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Peter Dinklage, Kenneth Branagh, Sharon Horgan: The best of Letter To My Younger Self 2022

Hard won lessons from The Big Issue’s must-read weekly feature.

Each week in The Big Issue we ask famous figures to give a good talking to their younger selves. Their words of hard-won wisdom are revealing, inspiring and always a must-read. Here are a few highlights from those who have shared their story with us this year in Letter to My Younger Self.

Peter Dinklage: Wasted youth – and that’s no mistake

They say youth is wasted on the young but it’s truly not. The amoeba is forming itself, cells are dividing, everything is sorting itself out. At that time you are riddled with doubt but you also have an arrogance. It’s the time you’re supposed to make mistake after mistake and learn from them. I still wonder every day how many mistakes I will ratchet up, but as Beckett said: fail again, fail better. And there are no mistakes, especially in what I do for a living. Read the full interview.

Kenneth Branagh in Dunkirk
Kenneth Branagh in Dunkirk. Photo: PR

Kenneth Branagh: Belfast boy

I would tell my younger self to worry less about being liked and more about being real. Be as kind as you can be, but also honest and direct, which is difficult because we so want to be liked. Accept you will always fail at these attempts to be a decent human being, but pat yourself on the back for the attempt, don’t punish yourself for the inevitable failure. The journey of 10,000 miles begins with the first step. Keep taking it. Read more.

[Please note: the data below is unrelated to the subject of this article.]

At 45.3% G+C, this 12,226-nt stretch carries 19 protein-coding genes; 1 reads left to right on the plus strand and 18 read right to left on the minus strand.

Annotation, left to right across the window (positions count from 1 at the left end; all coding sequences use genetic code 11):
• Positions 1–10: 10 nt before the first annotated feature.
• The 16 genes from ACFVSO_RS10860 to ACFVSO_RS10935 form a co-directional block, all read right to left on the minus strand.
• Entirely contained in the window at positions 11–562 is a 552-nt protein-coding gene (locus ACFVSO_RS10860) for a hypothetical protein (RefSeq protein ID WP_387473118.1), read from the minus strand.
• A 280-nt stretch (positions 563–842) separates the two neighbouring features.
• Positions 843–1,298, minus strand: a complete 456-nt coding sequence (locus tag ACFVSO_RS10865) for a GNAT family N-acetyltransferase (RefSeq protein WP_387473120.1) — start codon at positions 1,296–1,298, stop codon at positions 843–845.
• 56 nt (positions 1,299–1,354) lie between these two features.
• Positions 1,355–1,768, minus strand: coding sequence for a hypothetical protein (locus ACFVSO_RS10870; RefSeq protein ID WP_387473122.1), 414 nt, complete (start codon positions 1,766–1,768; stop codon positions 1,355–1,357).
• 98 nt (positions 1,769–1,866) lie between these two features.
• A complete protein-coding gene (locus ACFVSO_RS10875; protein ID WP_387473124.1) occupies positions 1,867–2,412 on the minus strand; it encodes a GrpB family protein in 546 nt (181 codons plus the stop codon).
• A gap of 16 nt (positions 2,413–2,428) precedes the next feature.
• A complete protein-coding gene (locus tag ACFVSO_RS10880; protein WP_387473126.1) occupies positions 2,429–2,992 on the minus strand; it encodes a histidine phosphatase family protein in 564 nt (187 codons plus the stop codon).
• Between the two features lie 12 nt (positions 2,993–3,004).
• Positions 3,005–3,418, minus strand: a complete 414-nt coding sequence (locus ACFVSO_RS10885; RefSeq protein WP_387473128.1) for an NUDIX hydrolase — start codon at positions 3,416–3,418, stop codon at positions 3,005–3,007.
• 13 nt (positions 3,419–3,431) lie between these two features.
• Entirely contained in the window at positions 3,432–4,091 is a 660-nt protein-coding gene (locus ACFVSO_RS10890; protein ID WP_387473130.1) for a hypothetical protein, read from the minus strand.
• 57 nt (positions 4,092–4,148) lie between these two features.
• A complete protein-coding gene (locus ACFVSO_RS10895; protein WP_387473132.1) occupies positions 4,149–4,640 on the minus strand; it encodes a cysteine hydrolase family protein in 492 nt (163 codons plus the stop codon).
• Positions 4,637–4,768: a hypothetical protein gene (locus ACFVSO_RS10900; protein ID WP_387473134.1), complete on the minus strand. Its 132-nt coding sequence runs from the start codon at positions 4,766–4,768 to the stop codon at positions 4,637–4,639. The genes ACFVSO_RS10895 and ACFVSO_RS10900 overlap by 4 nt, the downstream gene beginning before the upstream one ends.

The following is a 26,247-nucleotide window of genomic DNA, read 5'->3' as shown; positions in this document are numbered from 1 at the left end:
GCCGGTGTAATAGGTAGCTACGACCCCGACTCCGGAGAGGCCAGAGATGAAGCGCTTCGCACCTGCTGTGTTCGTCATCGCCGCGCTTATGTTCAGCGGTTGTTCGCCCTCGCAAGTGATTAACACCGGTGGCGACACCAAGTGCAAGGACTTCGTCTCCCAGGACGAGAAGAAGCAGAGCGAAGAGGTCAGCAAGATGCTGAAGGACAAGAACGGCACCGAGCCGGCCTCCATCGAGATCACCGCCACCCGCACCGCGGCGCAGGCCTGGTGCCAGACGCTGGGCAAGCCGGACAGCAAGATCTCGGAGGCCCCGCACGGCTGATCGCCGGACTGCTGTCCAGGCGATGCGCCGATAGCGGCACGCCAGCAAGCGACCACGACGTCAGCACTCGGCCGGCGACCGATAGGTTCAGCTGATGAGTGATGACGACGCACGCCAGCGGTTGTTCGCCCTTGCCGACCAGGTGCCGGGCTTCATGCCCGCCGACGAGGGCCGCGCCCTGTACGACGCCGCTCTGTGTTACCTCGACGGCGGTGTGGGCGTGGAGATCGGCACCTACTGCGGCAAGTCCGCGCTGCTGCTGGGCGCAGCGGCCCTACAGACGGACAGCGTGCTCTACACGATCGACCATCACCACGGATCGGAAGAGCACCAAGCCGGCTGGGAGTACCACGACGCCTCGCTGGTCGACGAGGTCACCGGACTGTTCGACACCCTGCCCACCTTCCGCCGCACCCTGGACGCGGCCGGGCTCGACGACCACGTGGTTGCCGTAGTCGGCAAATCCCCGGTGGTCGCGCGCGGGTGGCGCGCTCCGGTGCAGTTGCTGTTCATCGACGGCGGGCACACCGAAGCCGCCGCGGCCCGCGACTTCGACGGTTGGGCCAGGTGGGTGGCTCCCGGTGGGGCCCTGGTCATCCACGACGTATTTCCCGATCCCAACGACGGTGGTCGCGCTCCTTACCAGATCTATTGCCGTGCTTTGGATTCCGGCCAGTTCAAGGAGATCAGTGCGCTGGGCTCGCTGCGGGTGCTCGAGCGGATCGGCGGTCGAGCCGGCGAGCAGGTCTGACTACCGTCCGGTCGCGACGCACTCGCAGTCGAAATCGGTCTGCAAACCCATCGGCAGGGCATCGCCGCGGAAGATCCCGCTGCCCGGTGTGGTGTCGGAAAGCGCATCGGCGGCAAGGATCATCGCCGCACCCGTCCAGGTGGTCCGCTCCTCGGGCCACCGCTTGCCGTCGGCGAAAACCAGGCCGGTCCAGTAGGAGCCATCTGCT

Sharon Horgan: Divorce is no catastrophe

I’d tell my younger self that sometimes it’s a really positive thing to move on from a relationship. It can mean your life suddenly just opens up and feels much more suited to your personality. I feel like, especially if you come from a religious background – I was brought up Catholic – divorce is kind of a dirty word. But it shouldn’t be. Divorce can be a really helpful, handy thing that can change your life. There’s a lot of shame attached to the failure of a relationship, and that shouldn’t be the case. Especially if you’ve given it a good go and you’ve got a loving family. Read the full letter.

Paul O’Grady: Savage altar boy

I was an altar boy until I saw a film called Gypsy about Gypsy Rose Lee. All of a sudden, my whole style on the altar changed – you had this 12-year-old stripper. I used to lift my cassock to go down the steps – you know, show an ankle – and swing the thurible more enthusiastically than I should have.  What attracted me to Gypsy wasn’t the glamour, it was the backstage sleaze and crummy dressing rooms. I thought, that must be a wonderful life. Read the full interview.

Louis Theroux with rappers Ratchet Roach and Boo Bon in  Louis Theroux’s Forbidden America
Theroux with rappers Ratchet Roach and Boo Bon in Louis Theroux’s Forbidden America. Photo: BBC/Mindhouse Productions/Dan Dewsbury

Louis Theroux: Weird adolescence

In my early teens I was trying to figure out who I was and get a girlfriend and not having a lot of luck. Then, when I was 16, my voice broke, and the first green shoots of pubic hair began to appear. The long awaited ‘manhood’ finally seemed to flower, which was a huge relief. Part of me had wondered if I would ever get any proper tackle. But at the same time, I was like, well, now what? What does it mean to be me?  Read more.

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Mrs Harris goes to Paris